Thursday, 12 April 2018

Microsites, minisites and weblets, part I


Image: micro-sites for Research in Practice / For AdultsI'm about to start development of a couple of micro-sites for a a client, reminding me that the last series of micro-sites, commissioned by a government department started with a sprawling monster. The long run of commissions from government and collaborations with universities went much the same way.

The wide-ranging scope and scale of this series of 'micro-sites' raised a number of questions, not least: what exactly is a micro-site?

From the top

There's an often-quoted definition of a micro-site from 2012 on Wikipedia:
"A microsite is an individual web page or a small cluster of pages which are meant to function as a discrete entity within an existing website or to complement an offline activity. The microsite's main landing page can have its own domain name or subdomain."
It's not great. The definition for mini-site isn't great either:
A minisite is a website by which companies offer information about one specific product or product group.
And the definition of weblet is worse:
 "A highly interconnected portion of the World Wide Web devoted to a particular end, usually maintained by a single individual or organization and located at a single site."
This originated at NASA in 1994. Weblet largely has a different context in web application development these days; we'll come back to it.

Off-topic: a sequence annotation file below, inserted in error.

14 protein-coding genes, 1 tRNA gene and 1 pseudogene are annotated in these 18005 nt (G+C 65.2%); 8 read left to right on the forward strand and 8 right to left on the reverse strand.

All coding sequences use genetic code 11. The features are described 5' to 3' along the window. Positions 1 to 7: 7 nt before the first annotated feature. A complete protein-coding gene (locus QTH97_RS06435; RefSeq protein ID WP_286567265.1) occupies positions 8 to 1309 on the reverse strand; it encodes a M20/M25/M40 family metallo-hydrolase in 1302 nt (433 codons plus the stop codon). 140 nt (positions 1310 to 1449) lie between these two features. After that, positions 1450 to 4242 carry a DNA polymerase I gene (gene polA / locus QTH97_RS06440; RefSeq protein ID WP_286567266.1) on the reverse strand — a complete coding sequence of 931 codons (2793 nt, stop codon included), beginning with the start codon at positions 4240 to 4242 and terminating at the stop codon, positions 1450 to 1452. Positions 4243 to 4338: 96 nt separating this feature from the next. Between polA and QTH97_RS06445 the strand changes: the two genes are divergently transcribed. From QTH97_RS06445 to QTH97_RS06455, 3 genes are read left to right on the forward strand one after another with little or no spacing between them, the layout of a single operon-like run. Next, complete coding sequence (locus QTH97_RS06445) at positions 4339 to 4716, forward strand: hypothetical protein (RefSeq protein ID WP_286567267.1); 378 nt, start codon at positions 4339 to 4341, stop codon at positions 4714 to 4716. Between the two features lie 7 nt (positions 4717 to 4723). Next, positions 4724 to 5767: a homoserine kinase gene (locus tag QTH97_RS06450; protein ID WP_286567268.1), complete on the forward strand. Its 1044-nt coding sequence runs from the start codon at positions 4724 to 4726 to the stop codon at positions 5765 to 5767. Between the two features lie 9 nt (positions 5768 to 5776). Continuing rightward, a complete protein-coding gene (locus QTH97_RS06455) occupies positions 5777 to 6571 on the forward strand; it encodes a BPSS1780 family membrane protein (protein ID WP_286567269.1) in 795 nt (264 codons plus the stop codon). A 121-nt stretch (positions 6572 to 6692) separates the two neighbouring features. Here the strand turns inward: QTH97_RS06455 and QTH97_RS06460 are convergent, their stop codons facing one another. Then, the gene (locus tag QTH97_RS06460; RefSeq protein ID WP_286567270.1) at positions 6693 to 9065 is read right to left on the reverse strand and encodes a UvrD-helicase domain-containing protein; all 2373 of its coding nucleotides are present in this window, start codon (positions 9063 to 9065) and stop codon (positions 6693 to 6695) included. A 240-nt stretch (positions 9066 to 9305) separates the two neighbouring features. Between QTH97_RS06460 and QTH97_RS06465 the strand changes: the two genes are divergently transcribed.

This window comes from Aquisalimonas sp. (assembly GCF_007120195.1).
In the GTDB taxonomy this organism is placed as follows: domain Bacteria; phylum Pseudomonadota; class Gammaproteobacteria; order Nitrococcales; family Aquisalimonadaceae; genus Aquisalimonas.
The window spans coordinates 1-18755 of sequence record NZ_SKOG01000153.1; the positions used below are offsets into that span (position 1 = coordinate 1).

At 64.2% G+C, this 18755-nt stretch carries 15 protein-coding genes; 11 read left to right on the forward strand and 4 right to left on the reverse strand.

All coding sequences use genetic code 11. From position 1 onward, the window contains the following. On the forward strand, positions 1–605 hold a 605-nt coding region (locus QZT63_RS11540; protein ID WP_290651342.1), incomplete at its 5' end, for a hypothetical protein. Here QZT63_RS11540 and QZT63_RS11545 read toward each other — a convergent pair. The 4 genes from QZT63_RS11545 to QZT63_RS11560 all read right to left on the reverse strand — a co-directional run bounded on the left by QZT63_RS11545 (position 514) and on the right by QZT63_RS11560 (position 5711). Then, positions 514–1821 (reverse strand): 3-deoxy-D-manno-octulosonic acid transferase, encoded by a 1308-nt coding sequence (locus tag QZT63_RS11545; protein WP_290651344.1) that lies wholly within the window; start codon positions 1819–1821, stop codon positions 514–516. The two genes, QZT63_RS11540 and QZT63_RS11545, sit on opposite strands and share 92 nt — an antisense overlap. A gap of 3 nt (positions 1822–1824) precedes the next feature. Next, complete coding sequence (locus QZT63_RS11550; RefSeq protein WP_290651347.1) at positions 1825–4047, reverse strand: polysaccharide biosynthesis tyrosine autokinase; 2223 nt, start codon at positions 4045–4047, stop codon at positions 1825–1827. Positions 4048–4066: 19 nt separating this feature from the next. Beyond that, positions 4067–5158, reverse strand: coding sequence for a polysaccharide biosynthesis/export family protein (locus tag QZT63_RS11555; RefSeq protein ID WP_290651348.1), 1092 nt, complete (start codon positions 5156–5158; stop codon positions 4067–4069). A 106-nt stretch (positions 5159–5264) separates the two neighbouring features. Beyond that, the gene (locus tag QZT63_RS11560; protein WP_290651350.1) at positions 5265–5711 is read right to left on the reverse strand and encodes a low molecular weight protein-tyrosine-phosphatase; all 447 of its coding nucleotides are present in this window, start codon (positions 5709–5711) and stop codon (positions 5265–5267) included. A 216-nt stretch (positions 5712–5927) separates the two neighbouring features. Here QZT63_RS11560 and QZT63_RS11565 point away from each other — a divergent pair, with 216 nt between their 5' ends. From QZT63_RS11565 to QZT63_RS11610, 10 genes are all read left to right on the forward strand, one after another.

Since those are pretty useless, let's look at things another way...

From the ground up

For our working purposes, a micro-site or mini-site:
  • has a specific purpose to present specific content, promote an event, organisation or objective, which may be online or offline
  • may be commercial or non-commercial (such as educational, charitable or public awareness)
  • may be part of a campaign
  • may be contained within a larger (branded) web-site or
  • may be self-contained
  • may be hosted separately or on a parent server
  • may have it's own domain (web URL) or be addressed using a sub-domain of a parent URL
  • may share branding with parent organisation(s) or be entirely standalone in it's 'brand' identity
  • has at least a landing page, and if it has sub-pages, its own internal site navigation
...and we could probably add a few more pages of attributes. We could also argue the difference between 'micro' and 'mini'. But let's not. Let's look at some examples in Part II. RC

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